Friday, 12 September 2014

Stock Flow Ratios and the "Velocity of Collateral"

I've read a couple of good blog posts in the last few days which, although apparently unrelated, have an interesting connection.

The first is Brian Romanchuk's piece in which he gives a nice, clear account of the role of stock-flow norms in economic modelling.  He emphasises the importance of distinguishing between stock variables and flow variables.  Stocks represent the state of affairs at a specific point in time; flows are what occur during a period of time, or simply between two specific points of time.  Just as it is important to know what variables are stocks and what are flows, it is also important to distinguish different types of ratio: flows to flows, stocks to stocks, or stocks to flows.

The second is Scott Skrym's post on the "velocity of collateral" - a term used to highlight the way collateral is re-used in repo and other transactions, so that the same securities can be posted several times in so-called "collateral chains".  Skrym provides a good description of the way this works and, as always, some useful context from current trends in the repo market.

People who use the term "velocity of collateral" like to present it as analogous to the velocity of circulation of money.  We have a stock of eligible collateral, rather than a stock of money, and in each case we have a certain volume of transactions that the collateral, or money, is used in.

However, there is a confusion between stocks and flows that is creeping in here.  When the velocity of circulation of money is considered it is in terms of comparing the stock of money with a measure of flow.  Typically that flow is the monetary value of the transactions in a given period.  So we take a period of, a year say, and add up the value of each transaction that has taken place within that year. 

The unit of measurement for this value (being a flow) will be dollars per year.  In comparison, the unit of measurement for the money supply will be just dollars.  So when we divide the value of transactions by the stock of money, we get a measure of velocity of circulation which is expressed as number of times per year.  We can interpret this as being the number of times each dollar changes hands per year, on average[1].

When calculating the "velocity of collateral", however, the stock of collateral is compared with the volume of collateralised transactions outstanding at any given time.  This latter variable is a stock concept.  It is measured as a pure dollar value, not a value per unit of time.  This means that when we divide by the quantity of collateral, we get a number expressed as a pure ratio, not as a number per unit of time.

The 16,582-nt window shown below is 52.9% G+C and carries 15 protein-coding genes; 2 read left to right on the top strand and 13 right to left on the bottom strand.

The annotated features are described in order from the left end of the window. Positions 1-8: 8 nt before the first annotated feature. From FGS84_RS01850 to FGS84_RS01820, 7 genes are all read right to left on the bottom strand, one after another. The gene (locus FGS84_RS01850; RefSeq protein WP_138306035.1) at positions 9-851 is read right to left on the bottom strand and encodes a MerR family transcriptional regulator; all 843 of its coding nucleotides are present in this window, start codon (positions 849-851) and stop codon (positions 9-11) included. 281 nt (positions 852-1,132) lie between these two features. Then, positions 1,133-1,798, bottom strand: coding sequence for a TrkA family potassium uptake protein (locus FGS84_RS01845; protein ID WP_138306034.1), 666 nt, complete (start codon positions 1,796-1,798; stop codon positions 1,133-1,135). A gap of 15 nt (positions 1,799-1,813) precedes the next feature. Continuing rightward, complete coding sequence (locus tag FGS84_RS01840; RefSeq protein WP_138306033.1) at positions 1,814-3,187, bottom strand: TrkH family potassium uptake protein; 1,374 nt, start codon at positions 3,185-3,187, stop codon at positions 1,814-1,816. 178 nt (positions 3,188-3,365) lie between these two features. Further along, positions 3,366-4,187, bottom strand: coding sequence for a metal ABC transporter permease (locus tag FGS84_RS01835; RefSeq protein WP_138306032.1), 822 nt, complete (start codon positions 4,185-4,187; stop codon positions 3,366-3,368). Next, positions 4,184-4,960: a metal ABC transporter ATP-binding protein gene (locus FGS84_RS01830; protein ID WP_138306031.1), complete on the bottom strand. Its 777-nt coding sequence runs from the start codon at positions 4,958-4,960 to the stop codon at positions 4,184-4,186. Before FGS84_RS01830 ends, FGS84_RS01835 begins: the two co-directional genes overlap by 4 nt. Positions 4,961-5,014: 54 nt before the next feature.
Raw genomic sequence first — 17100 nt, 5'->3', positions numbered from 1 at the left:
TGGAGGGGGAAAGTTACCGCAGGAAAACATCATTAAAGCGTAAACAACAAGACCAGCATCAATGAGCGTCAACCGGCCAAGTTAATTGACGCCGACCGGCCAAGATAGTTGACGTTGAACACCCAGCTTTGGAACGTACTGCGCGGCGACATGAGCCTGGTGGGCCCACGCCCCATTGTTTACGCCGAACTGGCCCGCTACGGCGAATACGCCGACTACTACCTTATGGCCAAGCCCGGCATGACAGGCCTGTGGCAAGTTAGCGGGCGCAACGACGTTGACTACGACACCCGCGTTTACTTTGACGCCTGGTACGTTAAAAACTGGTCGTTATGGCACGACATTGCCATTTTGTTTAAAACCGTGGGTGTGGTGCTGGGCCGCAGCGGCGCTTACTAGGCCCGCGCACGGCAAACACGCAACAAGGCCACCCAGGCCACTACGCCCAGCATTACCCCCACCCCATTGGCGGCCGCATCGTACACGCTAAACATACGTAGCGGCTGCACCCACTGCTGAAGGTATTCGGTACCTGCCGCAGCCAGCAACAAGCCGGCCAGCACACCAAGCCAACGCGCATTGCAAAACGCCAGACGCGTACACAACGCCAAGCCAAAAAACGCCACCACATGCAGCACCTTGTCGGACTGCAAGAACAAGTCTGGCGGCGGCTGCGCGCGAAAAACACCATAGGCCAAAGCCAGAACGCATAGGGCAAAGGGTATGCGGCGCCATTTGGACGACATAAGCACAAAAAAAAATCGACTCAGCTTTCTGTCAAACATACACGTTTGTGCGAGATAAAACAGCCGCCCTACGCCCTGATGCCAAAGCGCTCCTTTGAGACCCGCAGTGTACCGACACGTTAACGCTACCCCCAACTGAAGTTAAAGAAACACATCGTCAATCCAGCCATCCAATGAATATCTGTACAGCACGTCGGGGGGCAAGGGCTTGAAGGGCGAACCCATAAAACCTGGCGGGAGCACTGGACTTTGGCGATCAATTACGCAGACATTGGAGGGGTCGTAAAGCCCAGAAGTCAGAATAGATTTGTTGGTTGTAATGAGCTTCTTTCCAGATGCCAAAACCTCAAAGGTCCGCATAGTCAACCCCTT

"Velocity of collateral" is a stock / stock ratio; velocity of money circulation is a stock / flow ratio.  They are very different concepts.  That is not to say that the thing that "velocity of collateral" measures does not matter; rather that we need to be wary of interpreting it as being comparable to the velocity of circulation of money.

[1] Although, as I have written previously, we should be careful with this interpretation.


  1. I think you broke the wonk-meter on this one.

    Interesting investigation about the asymmetries of stock flow relationships.

    Being symmetry-obsessive, I’d look at it a bit differently.

    This is pretty quick and dirty:

    Suppose M = 100 and velocity = 2.

    Assume GDP transactions.

    So GDP = 200.

    And there is a money flow of 200.

    But there may also be a real stock record of what has happened.

    That stock may have disappeared due to consumption, but there is still a real stock record, at least in the case of goods if not services.

    So the idea that there is no stock outstanding is really a function of consumption (possibility some depreciation as well).

    Conversely, it is possible to construct an example where velocity of money acts on original GDP investment that remains at full nominal value, in which case there is an outstanding stock of 200.